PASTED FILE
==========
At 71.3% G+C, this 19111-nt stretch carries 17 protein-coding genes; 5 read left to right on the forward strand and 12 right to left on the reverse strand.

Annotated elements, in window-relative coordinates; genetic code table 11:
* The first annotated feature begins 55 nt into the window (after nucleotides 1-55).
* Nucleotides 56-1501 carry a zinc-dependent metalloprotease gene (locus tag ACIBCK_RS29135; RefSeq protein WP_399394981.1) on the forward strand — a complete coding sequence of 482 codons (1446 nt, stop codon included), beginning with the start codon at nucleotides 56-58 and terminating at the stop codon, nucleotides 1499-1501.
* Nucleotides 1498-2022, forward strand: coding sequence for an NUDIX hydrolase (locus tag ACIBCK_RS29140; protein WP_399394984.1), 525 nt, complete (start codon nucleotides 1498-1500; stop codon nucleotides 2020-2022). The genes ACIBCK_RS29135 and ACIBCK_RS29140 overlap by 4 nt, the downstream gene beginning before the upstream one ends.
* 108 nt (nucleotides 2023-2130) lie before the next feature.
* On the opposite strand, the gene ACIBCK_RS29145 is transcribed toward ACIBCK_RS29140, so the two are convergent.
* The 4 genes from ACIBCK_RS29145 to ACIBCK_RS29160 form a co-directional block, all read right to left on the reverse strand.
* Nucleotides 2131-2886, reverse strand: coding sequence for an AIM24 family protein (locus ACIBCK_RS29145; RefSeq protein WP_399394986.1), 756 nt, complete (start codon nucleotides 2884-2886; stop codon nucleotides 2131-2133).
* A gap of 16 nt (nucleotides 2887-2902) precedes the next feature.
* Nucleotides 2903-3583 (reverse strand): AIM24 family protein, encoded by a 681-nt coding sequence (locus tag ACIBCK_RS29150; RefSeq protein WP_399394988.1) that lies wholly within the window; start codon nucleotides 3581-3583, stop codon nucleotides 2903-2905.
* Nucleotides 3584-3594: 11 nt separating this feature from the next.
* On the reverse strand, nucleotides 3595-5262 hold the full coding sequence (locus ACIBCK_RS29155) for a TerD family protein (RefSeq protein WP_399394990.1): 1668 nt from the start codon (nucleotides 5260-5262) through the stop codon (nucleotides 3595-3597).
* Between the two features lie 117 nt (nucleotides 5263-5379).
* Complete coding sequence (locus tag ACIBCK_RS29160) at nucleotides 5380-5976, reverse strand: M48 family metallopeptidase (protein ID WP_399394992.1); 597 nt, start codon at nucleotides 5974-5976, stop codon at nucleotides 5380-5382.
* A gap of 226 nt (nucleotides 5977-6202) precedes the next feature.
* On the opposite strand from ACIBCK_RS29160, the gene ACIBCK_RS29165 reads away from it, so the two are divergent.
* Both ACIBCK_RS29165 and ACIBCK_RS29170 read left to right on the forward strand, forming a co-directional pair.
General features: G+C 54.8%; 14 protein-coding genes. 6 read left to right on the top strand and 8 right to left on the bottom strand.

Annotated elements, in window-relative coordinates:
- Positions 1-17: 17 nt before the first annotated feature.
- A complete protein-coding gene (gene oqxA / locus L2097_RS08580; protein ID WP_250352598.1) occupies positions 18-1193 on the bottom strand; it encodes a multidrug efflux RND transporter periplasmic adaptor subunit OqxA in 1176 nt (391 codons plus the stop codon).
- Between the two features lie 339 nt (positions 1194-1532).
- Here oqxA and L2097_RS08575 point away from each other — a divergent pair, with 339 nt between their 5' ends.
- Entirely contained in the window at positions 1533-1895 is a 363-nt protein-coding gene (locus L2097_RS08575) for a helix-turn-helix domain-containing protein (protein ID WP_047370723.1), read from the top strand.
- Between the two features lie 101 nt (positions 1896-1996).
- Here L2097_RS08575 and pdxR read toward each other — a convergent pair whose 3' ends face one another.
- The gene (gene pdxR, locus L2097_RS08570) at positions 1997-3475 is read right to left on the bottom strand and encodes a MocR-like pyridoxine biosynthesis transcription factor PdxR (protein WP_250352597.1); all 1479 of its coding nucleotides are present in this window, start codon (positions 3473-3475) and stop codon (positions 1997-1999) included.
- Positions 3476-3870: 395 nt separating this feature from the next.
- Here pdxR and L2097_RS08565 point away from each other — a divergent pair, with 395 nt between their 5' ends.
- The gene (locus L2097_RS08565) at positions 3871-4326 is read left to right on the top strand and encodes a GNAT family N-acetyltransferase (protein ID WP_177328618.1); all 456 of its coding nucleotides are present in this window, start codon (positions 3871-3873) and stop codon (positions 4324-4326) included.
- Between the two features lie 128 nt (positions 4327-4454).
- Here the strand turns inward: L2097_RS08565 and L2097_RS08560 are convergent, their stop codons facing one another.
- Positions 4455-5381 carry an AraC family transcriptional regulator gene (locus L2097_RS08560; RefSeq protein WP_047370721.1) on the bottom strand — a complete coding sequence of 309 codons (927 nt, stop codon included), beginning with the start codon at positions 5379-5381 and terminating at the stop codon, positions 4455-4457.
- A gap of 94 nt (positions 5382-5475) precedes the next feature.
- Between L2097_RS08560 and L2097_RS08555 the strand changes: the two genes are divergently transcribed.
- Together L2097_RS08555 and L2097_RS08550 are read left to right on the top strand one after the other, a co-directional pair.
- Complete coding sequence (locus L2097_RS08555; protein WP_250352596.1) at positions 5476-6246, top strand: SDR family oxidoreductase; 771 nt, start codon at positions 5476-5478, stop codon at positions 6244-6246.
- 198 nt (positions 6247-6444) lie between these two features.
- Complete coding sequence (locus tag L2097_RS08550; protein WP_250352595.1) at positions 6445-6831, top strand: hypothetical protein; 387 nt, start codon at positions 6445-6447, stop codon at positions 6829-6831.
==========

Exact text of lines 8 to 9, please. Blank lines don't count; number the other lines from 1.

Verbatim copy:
* The 4 genes from ACIBCK_RS29145 to ACIBCK_RS29160 form a co-directional block, all read right to left on the reverse strand.
* Nucleotides 2131-2886, reverse strand: coding sequence for an AIM24 family protein (locus ACIBCK_RS29145; RefSeq protein WP_399394986.1), 756 nt, complete (start codon nucleotides 2884-2886; stop codon nucleotides 2131-2133).